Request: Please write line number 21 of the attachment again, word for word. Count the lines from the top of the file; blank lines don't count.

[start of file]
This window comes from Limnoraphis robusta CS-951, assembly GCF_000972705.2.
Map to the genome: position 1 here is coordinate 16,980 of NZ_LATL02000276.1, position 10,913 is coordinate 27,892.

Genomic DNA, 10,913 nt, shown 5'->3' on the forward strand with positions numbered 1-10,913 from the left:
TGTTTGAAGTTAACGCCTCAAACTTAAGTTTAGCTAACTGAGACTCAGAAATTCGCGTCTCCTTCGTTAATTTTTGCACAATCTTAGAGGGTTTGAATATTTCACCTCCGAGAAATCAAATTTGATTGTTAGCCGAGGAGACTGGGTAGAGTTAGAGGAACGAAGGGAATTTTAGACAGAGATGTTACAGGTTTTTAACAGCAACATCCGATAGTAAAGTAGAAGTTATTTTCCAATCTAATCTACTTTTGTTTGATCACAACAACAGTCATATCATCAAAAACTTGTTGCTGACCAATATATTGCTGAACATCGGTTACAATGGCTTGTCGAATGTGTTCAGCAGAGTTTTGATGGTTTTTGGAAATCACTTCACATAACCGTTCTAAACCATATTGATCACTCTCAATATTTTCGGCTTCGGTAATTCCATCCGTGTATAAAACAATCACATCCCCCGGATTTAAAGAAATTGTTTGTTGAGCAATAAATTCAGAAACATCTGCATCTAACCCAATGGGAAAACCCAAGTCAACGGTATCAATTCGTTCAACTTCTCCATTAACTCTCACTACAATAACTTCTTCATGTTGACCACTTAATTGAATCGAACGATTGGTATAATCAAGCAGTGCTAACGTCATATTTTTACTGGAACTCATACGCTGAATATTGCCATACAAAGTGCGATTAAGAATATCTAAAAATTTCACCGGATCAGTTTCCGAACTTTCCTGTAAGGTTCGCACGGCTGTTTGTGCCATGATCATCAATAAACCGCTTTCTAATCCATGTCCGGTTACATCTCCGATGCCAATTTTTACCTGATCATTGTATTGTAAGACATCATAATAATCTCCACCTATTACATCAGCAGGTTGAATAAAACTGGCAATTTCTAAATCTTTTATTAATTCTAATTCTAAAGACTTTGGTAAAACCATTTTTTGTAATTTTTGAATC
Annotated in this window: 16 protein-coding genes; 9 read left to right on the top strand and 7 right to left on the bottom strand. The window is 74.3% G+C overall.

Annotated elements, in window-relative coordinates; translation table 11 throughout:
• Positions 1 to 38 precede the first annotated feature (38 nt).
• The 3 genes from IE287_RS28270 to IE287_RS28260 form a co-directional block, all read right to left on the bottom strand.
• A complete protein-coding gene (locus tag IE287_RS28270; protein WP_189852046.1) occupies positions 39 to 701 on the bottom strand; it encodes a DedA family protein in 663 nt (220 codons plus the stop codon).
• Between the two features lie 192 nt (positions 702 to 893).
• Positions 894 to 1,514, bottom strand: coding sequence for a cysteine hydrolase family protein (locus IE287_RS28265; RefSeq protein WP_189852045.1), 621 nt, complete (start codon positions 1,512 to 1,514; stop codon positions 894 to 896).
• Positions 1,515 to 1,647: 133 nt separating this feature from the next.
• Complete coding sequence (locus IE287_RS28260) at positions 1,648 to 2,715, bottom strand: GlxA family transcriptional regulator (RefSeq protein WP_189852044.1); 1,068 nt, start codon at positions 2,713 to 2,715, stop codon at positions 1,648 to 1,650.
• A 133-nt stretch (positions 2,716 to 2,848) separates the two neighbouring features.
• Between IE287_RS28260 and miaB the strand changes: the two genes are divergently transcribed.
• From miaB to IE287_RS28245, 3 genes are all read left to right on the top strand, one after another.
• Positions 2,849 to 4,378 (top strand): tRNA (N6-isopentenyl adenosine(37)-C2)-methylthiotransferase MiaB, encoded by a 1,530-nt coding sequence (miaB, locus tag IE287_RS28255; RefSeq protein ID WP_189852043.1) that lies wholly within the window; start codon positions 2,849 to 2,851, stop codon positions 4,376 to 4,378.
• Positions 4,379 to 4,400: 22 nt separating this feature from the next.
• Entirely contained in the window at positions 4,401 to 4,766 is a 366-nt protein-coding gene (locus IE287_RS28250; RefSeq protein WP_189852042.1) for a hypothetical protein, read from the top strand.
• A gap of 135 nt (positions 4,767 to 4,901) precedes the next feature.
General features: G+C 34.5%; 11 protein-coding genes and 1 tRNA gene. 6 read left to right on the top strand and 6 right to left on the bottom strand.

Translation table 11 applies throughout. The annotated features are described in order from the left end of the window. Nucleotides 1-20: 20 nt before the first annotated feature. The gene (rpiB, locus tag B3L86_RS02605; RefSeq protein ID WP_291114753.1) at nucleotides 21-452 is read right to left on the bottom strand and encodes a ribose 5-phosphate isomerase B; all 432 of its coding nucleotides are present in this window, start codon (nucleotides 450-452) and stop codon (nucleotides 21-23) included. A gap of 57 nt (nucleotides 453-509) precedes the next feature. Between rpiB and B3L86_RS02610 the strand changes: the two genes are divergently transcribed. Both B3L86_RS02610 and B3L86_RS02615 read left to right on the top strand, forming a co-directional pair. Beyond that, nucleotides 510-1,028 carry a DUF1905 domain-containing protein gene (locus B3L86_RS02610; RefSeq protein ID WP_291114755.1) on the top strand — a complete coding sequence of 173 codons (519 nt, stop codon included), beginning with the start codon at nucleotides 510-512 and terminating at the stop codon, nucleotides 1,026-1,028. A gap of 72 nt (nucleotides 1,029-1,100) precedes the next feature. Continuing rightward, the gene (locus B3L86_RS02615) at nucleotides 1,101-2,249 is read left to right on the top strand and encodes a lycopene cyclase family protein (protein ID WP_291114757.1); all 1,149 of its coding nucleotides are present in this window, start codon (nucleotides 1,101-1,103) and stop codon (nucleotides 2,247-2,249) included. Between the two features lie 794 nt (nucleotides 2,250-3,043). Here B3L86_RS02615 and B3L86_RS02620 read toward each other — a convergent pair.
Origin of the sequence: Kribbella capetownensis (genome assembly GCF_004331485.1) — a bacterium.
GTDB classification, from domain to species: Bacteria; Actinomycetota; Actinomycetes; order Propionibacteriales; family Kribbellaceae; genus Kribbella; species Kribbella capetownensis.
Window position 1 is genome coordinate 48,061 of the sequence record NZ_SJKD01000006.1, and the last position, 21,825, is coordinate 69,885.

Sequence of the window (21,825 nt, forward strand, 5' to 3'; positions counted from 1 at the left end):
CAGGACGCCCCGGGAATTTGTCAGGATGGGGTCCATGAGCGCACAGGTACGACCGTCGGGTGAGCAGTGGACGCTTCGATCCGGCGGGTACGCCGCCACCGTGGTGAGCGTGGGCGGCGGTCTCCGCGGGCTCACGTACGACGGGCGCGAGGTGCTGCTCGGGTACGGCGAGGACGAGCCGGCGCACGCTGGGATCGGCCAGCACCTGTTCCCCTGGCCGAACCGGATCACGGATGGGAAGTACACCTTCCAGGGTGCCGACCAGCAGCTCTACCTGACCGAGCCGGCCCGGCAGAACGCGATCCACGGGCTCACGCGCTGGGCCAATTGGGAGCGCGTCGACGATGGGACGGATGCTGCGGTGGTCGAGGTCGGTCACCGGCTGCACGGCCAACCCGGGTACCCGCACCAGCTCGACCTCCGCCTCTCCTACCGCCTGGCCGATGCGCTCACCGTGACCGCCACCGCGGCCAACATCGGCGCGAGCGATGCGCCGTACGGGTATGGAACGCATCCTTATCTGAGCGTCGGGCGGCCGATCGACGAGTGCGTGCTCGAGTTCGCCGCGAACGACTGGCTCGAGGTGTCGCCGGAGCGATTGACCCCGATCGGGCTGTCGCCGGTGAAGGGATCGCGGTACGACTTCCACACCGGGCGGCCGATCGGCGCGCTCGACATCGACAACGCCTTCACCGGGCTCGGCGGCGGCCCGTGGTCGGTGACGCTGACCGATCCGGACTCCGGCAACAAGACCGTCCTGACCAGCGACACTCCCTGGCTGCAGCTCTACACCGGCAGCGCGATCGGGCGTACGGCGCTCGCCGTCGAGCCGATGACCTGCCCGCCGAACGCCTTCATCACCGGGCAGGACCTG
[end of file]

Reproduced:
General features: G+C 34.5%; 11 protein-coding genes and 1 tRNA gene. 6 read left to right on the top strand and 6 right to left on the bottom strand.